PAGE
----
Tag Archives: Life

Irish Science Heroes – William King

 

Video by Claire Riordan, Scientific Engagement Associate at CÚRAM .

In the latest of our series of Research Videos, Dr. John Murray (Lecturer in Palaeontology in the Discipline of Earth & Ocean Sciences) and Prof. Heinz Peter Nasheuer (Professor of Biochemistry) introduce the groundbreaking work of a true Irish Science Hero, William King.

In 1849, William King joined Queen’s College Galway (now NUI Galway) as its first Professor of Geology, publishing more than 70 papers and the establishment of a museum in his time there.

King and Paper
Prof. William King and his groundbreaking 1864 paper ‘The Reputed Fossil Man of The Neanderthal‘.

William King is best known however, as the first person to name a new extinct group of humans, Homo neanderthalensis, more commonly known as Neanderthals. His study of a  Continue reading Irish Science Heroes – William King

Exploring the Cell, by Dr. Danielle Hamilton

Next in our weekly series of articles, Dr. Danielle Hamilton, a Research Scientist with the Centre for Chromosome Biology, writes about her work “Exploring the Cell” and how understanding how a cell repairs damage to its DNA may lead to the prevention and treatment of cancer.

Diagram of the internal structures of the cell. (Image credit: https://genographic.nationalgeographic.com/science-behind/genetics-overview/)
Diagram of the internal structures of the cell. (Image credit: https://genographic.nationalgeographic.com/science-behind/genetics-overview/)

Every living creature is made up of one or more cells, and humans are no exception. These microscopic structures are the building blocks of our bodies and each is programmed to perform a specific function. Cells of the same type are often found clustered together and communicate with each other to form the tissues and organs that make up a functioning organism. Continue reading Exploring the Cell, by Dr. Danielle Hamilton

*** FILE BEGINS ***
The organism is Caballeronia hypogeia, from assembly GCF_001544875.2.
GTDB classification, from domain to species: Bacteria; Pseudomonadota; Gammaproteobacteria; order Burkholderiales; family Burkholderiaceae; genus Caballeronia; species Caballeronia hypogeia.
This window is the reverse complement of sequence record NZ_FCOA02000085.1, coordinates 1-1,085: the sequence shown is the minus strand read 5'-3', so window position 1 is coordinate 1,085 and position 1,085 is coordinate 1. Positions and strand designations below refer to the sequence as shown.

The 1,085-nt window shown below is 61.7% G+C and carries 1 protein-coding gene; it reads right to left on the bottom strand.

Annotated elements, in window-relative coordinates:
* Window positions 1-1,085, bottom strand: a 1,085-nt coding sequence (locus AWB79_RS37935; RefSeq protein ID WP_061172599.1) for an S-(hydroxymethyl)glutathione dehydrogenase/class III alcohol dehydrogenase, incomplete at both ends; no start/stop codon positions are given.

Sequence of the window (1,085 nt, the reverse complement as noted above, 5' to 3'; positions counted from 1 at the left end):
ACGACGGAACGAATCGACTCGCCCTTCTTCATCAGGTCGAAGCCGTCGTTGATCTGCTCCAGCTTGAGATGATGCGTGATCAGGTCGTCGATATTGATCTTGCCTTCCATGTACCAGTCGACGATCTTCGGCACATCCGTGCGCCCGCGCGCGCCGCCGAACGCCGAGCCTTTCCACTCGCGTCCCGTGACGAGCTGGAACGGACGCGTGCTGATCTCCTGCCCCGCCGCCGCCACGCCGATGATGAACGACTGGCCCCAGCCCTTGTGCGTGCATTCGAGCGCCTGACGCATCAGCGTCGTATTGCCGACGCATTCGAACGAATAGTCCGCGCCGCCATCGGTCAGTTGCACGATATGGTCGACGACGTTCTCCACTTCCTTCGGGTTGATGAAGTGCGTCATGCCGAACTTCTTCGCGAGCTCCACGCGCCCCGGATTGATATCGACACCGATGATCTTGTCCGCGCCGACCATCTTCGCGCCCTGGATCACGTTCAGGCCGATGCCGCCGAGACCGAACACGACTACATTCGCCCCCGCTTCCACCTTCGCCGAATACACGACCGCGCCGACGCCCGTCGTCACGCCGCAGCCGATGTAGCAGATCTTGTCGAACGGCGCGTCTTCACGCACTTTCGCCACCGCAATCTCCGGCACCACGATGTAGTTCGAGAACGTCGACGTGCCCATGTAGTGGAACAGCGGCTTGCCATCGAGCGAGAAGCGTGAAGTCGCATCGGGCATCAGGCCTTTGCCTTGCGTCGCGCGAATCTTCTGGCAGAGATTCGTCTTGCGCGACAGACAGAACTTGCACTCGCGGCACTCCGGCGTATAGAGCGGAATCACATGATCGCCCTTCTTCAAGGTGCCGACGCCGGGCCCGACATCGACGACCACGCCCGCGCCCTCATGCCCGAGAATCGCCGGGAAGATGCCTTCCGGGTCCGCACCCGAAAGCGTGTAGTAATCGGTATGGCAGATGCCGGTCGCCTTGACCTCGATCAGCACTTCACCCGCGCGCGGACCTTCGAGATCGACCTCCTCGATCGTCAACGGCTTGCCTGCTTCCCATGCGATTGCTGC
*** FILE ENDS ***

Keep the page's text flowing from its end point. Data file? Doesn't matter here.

Medicines, by Dr. Enda O’Connell

In the ninth of our weekly series of articles, I have taken off my ReelLIFE SCIENCE hat and put on my Scientist hat.  Or labcoat, gloves and goggles, to be more precise…  As a Senior Technical Officer in NUI Galway, I support a range of research projects across the campus, from Cancer Biology and Stem Cell Research to Chemistry and Biomaterials.  In this article, I write about ‘Medicines’ and how researchers at NUI Galway are looking for new uses for old drugs.

The History of Medicines

Shennong3
Chinese Emperor Shennong tasting plants to test their qualities on himself (image from Wikipedia)

The word ‘medicine’ originally comes from the Latin phrase ‘ars medicina’, which translates as the ‘art of healing’, while the Oxford English Dictionary defines medicine (n) as ‘a substance or preparation used in the treatment of illness; a drug’. The earliest medicines were plant extracts, animal parts and minerals, and their use in healing rituals overseen by medicine men and shamans, often involved much more art than science.  Continue reading Medicines, by Dr. Enda O’Connell